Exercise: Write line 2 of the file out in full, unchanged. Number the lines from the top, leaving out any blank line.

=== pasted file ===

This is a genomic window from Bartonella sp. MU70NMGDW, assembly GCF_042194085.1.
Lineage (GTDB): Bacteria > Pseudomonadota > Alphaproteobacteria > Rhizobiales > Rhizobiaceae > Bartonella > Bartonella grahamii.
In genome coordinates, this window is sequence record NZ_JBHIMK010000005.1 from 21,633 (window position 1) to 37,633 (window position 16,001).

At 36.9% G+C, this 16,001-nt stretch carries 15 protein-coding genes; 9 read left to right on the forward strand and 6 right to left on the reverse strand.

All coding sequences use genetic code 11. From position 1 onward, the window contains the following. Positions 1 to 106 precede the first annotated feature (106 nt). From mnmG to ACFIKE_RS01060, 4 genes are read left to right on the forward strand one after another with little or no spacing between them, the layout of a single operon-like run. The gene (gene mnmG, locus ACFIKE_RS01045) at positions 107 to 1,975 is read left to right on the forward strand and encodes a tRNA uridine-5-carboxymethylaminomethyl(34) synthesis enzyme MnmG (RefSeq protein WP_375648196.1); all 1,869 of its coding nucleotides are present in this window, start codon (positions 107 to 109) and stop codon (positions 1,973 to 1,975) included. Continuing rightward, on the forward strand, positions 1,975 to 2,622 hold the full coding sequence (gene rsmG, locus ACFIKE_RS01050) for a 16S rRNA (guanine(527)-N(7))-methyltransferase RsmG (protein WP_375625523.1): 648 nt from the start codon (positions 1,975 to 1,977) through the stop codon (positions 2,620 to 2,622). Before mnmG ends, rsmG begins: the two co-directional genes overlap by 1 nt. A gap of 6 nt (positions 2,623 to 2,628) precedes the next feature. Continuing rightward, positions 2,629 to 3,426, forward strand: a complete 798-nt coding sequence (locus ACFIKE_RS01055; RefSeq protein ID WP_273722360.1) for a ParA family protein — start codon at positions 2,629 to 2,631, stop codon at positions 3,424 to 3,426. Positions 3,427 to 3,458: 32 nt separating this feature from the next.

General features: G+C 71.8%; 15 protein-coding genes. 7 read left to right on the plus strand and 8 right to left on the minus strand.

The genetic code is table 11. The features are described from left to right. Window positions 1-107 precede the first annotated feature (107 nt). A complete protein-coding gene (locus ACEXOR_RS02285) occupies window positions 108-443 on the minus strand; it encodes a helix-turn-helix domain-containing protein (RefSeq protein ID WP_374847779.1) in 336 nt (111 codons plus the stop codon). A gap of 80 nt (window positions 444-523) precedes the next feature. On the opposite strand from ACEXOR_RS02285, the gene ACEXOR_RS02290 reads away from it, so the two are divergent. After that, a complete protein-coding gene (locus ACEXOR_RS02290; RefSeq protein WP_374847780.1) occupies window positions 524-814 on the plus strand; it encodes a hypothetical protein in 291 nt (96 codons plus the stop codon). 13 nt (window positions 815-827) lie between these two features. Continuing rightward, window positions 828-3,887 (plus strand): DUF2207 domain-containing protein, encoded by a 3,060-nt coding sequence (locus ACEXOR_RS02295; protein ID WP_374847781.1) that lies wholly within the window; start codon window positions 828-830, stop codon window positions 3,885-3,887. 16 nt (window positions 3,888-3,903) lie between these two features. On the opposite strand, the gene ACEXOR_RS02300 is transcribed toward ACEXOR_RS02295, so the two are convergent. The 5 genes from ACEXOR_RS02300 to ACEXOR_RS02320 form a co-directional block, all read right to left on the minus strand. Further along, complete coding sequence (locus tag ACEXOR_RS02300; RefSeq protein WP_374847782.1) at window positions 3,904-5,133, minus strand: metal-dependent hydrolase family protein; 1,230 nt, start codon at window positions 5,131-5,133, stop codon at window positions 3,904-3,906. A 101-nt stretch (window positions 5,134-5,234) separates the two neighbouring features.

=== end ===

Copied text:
Lineage (GTDB): Bacteria > Pseudomonadota > Alphaproteobacteria > Rhizobiales > Rhizobiaceae > Bartonella > Bartonella grahamii.